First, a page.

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Father speaks out over A27 dangers

Chichester A27 bypass West bound from the Bognor road bridge PPP-140628-083338006

Chichester A27 bypass West bound from the Bognor road bridge PPP-140628-083338006

A FATHER whose 18-year-old son died in an accident has spoken out in support of an A27 Action group.

Steve Bernard, a physical education student studying at the University of Chichester, was killed nearly nine years ago – at the Nyton Road junction on the A27 between Fontwell and Tangmere.

Now his father Tony has pledged his support to the A27 Action campaign group which is lobbying the government to improve the roads and junctions.

“You are just playing Russian roulette on these major roads,” said Tony, who lives in Bournemouth with his wife and son, 22-year-old Jacques.

“I wouldn’t want anyone else to suffer like we have.

“Anything that will improve safety and save people’s lives has to be 
a bonus.”

The A27 Action group, which officially launched last Thursday, aims to improve six junctions around the Chichester bypass and the Fontwell roundabout. In addition to the improvements, Mr Bernard is also calling for the Highways Agency to fill in the crossing points.

“I live in Bournemouth and my wife’s family is in Brighton so we’re on the road a fair bit. You just see people cut across – it’s awful.

“There have been so many accidents there. If you go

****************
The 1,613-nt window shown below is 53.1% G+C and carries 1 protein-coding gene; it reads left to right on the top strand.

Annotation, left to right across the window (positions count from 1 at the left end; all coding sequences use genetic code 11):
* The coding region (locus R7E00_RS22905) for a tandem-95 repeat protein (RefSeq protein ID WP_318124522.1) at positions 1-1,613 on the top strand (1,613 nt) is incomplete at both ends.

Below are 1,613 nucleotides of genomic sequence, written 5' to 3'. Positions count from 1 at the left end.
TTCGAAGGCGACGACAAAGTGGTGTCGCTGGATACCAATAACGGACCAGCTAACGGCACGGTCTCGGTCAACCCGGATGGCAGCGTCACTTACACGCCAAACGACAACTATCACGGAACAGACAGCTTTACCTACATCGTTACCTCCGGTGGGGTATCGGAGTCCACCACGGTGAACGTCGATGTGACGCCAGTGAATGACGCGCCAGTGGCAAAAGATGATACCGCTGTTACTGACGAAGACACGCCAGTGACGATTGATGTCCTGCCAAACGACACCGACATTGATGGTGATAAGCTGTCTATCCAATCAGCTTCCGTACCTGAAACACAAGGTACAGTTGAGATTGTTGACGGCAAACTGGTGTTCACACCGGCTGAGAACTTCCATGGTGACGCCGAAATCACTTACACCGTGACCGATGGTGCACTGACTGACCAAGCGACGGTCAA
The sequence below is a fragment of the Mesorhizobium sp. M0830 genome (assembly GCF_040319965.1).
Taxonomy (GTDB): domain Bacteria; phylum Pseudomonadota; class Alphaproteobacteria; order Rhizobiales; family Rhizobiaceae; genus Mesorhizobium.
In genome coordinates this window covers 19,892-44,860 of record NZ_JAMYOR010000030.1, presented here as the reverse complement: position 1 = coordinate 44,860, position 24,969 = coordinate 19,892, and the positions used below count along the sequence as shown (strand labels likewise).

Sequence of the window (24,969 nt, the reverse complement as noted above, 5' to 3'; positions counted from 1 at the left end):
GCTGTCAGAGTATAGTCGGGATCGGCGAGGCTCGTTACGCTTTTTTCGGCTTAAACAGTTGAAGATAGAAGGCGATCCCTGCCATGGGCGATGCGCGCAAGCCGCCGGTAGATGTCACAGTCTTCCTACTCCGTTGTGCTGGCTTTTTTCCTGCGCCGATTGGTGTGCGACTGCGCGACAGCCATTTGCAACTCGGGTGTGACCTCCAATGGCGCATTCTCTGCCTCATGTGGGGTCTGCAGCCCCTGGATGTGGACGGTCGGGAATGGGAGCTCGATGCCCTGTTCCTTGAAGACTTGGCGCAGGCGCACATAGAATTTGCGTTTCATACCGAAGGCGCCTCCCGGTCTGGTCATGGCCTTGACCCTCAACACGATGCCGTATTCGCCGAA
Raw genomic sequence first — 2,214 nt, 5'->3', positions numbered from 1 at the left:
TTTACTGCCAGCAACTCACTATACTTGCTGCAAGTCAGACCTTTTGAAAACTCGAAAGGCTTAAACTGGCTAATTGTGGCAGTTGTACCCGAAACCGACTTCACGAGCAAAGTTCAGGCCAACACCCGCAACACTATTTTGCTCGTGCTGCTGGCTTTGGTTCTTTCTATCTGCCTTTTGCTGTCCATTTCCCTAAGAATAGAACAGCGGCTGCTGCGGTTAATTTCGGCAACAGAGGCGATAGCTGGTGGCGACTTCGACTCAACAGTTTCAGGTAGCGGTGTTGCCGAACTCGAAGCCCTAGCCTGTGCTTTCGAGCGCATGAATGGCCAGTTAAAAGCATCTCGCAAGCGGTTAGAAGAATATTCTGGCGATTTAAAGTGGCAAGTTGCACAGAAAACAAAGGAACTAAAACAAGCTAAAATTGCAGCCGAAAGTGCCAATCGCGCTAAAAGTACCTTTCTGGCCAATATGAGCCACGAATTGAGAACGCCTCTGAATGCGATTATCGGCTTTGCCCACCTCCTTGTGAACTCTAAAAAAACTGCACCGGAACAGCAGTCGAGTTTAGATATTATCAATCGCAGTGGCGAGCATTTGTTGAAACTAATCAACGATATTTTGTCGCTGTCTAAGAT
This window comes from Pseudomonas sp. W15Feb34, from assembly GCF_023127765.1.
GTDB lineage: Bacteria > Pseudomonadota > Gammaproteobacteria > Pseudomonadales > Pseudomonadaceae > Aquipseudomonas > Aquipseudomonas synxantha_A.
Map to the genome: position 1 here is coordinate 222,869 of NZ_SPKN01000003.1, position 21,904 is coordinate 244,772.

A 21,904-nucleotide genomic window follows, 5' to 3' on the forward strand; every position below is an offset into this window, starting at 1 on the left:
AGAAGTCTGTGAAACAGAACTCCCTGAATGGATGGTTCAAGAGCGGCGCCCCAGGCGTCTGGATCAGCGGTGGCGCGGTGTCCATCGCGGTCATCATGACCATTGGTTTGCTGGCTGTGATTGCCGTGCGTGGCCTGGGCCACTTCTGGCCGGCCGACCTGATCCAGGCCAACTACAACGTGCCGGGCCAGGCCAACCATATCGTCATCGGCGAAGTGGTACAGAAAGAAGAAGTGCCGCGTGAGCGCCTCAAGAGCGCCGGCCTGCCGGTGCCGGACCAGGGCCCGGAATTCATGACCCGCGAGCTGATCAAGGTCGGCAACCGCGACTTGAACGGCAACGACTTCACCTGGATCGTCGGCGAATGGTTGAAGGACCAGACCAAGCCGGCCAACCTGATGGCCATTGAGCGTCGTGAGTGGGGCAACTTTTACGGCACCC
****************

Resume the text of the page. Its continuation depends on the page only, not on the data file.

to the roundabout it would only put a few minutes on to your journey. No-one should risk it.”

After Steve’s death, his family set up the Steve Bernard Foundation – to remember Steve and raise funds for sport projects.

“When 1,200 people turn out to a funeral, you start to realise how popular he was,” said Mr Bernard.

“When people started making donations, we thought what are we going to do?”

Since the foundation was formed in February 2006, it has gone on to raise more than £180,000 for sporting projects based across the south coast. It is also being backed by the university.

The foundation has supported more than 150 projects covering more than 20 sports and four continents.

“Steve would have been the best sports teacher – it was his passion,” said Mr Bernard.

Jacques also has his brother’s – and father’s – enjoyment of sport and has studied to become a sports psychologist.

“He idolised his brother,” said Mr Bernard.

The accident also killed Steve’s fellow students Rebecca Seymour, from Brighton, and James Daniels, from Newhaven, both 19, who were also based at the Bognor Regis campus. The two other students, and the driver of the other car were injured.

Mr Bernard said the junction was unclear – especially as it was a dark night in November.

“It is very hard to judge – and we all know people do more than 70mph. Hopefully this campaign will help.”

 

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